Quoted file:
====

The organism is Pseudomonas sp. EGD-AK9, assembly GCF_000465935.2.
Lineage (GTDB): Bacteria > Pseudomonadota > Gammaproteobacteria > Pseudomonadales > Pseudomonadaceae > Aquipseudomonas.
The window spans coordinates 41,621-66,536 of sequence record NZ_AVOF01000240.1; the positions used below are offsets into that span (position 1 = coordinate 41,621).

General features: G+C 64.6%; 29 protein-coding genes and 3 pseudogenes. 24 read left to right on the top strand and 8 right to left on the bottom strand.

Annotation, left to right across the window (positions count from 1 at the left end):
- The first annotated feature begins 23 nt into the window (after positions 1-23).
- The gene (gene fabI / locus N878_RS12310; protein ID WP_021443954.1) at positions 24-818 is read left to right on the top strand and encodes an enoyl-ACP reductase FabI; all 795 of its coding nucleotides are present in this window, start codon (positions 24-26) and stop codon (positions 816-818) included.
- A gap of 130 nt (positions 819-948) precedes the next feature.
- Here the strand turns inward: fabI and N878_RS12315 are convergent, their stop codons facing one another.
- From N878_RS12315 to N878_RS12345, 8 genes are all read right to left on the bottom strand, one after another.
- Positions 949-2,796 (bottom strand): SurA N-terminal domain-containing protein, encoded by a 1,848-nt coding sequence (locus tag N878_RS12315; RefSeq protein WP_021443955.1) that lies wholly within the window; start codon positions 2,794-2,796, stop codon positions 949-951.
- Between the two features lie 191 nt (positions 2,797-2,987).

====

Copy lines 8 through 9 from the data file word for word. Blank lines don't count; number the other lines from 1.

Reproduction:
- A gap of 130 nt (positions 819-948) precedes the next feature.
- Here the strand turns inward: fabI and N878_RS12315 are convergent, their stop codons facing one another.